textingYou would never post your home address online or tell the world that your kids were home alone at that address, would you? Yet many of us are innocently and unknowingly doing just that, by geotagging.

Geotagging is a relatively new phenomenon in that age of smartphones and many teens and parents are unaware of exactly what it is and why it's dangerous. True privacy and safety are becoming ever more elusive and complex in the information age. Here's what you need to know about geotagging to protect your teen's privacy and safety online. 

What is Geotagging?

Geotagging is a way of embedding location information into photos or posts made through social media sites, providing the exact coordinates of where a photo was snapped or a post was made (within 10 to 15 feet depending on the accuracy of your GPS chip). Ultimately, geotagging is not a safe practice for anyone for a myriad of reasons.

Any smartphone enabled with GPS can pinpoint your location and pin or tag this information to photos and posts, as well as into apps. One one hand, this is invaluable for using maps and navigation apps to find your way around town and very useful for exploring a new area to find the best restaurants or shops. It can even offer peace of mind through location monitoring, to make sure that your teen made it home from school safely or went to the mall with friends as promised. But there is a dark side to this technology. 

Geotagging allows the location that a picture is taken in to be attached to the picture file in metadata form. That means anyone who views the picture online can access that embedded information with a few simple clicks and find out exactly where the smiling faces in the photo might be or have been.

A simple plug-in in many browsers allows this information to be accessed automatically. Many social media sites like Facebook and Twitter also request to geotag uploaded photos and posts as part of their strategy to target ads to consumers based on location. Social media can also use your location to target ads to you based on where you've been and where you're likely to go.

Many smartphones come with the geotagging feature set to 'on' as the default, and many social media sites will geotag your location with every post if you don't turn that feature off. Without even knowing it, your teen could be broadcasting their location to the world wide web with every photo they share. It's just common sense that broadcasting this information is not safe. Not only can it give those with bad intent access to your home address, a savvy stalker can collect the data from pictures over time, establishing a pattern of activity for your teen: where they frequently go and the times that they're there.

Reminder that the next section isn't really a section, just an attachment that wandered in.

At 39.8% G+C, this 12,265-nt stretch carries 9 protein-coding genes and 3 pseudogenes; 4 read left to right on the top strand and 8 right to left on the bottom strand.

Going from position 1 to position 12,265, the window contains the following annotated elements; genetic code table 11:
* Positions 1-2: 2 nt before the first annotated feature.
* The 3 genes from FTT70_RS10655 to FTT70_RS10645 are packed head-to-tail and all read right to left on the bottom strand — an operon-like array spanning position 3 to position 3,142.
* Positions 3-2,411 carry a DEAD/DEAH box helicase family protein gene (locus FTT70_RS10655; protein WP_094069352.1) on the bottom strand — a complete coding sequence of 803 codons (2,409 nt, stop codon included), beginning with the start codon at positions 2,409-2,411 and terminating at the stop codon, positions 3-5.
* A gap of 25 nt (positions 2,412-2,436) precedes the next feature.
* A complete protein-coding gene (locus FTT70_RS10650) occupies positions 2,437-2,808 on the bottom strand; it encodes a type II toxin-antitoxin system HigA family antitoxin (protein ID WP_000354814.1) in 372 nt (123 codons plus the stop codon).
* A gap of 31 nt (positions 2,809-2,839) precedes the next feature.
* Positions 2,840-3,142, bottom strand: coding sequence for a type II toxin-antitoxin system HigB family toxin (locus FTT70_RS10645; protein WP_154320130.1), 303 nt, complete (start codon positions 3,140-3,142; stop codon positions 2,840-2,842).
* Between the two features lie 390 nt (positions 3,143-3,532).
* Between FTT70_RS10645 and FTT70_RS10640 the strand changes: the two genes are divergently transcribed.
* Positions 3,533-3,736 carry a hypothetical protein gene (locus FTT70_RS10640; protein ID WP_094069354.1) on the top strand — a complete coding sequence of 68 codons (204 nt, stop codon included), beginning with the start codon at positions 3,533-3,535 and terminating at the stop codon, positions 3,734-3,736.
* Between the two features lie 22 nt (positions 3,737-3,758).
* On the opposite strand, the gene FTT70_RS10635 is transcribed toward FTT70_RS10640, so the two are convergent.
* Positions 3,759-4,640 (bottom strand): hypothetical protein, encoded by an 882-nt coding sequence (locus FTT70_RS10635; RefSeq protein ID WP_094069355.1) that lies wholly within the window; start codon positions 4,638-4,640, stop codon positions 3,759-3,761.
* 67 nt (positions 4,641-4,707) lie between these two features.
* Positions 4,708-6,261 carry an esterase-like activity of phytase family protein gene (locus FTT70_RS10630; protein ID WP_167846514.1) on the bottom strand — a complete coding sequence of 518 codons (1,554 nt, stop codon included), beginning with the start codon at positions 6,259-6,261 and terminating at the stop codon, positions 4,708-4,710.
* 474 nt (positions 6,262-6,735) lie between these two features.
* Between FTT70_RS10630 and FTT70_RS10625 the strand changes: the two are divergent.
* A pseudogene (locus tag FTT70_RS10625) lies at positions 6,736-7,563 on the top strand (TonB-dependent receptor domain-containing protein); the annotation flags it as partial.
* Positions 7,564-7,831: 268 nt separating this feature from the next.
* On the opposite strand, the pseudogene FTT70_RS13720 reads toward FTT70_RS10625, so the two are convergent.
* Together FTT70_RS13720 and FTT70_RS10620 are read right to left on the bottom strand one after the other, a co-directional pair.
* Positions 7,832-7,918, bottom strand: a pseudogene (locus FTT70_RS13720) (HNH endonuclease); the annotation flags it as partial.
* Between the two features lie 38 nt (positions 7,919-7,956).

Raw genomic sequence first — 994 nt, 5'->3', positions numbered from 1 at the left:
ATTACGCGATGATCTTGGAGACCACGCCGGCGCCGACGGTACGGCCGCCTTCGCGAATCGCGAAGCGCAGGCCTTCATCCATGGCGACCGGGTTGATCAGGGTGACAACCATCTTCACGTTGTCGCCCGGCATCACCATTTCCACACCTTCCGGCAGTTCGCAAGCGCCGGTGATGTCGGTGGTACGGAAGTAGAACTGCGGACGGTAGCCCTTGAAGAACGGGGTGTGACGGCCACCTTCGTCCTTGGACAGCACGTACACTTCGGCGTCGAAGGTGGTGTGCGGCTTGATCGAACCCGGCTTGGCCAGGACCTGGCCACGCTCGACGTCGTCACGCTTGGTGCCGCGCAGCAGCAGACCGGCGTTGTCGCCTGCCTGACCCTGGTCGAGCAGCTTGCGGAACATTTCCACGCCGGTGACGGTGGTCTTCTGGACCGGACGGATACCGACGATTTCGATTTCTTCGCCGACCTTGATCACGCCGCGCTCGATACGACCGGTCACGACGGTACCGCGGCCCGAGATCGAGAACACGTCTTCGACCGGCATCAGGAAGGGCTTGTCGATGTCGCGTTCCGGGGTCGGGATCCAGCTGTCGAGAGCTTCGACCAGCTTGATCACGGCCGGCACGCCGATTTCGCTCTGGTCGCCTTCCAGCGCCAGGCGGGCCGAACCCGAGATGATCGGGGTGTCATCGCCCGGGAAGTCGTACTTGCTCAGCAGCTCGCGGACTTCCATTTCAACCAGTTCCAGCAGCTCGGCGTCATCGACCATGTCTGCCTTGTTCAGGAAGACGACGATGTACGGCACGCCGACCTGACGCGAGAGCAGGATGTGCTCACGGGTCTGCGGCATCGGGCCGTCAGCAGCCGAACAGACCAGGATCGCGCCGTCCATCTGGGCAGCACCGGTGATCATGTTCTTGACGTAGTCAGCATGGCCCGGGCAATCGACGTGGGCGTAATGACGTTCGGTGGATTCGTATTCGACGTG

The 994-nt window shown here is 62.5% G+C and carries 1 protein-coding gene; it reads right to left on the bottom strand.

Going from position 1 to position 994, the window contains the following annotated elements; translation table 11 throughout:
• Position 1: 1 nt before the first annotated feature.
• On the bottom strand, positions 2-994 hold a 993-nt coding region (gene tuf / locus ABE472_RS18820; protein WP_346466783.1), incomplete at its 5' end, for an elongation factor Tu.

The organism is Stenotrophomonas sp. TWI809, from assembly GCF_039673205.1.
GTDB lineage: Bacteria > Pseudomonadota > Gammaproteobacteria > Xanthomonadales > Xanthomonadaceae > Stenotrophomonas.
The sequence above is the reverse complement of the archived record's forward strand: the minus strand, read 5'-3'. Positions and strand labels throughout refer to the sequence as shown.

Turning Off Geotagging Settings

What can you do to protect your teen online? First, go into the settings on their phone or device and make sure that geotagging is turned off. After making sure that geotagging is turned off at the source, the camera, go into the Location Access part of the system settings on Android phones or Location Services under Privacy Settings for iOS devices such as iPhones and iPads.

From there, you can select which apps have access to your teen's location. It's okay to have location access for maps and parental location monitoring, but make sure that social sites like Facebook, Twitter, and Instagram do not have access. This will make it less likely that information about your teen's whereabouts is getting leaked online. 

Teens love to share their photos, interests, and activities with their friends, but it's important to be sure that they're not inadvertently sharing more than that with the world by geotagging. It's always important to keep tabs on your teen's online activity for their safety and privacy. An effortless way to do this is with the features offered by uKnowKids. Parents can keep current on teens' social media postings and, thus, are able to make sure teens aren't geotagging posts.

Share this Article Through Our Amabassador  Program to Win an Amazon Gift Cards!

 

                      location monitoring free trial                

 

Steven Woda
Steve Woda is the co-founder and CEO of uKnow, and a leader in the Internet safety and security field for over 15 years. He frequently speaks on the topics of Internet and mobile security, ecommerce and information economics. You can follow Steve on Twitter or on his blog.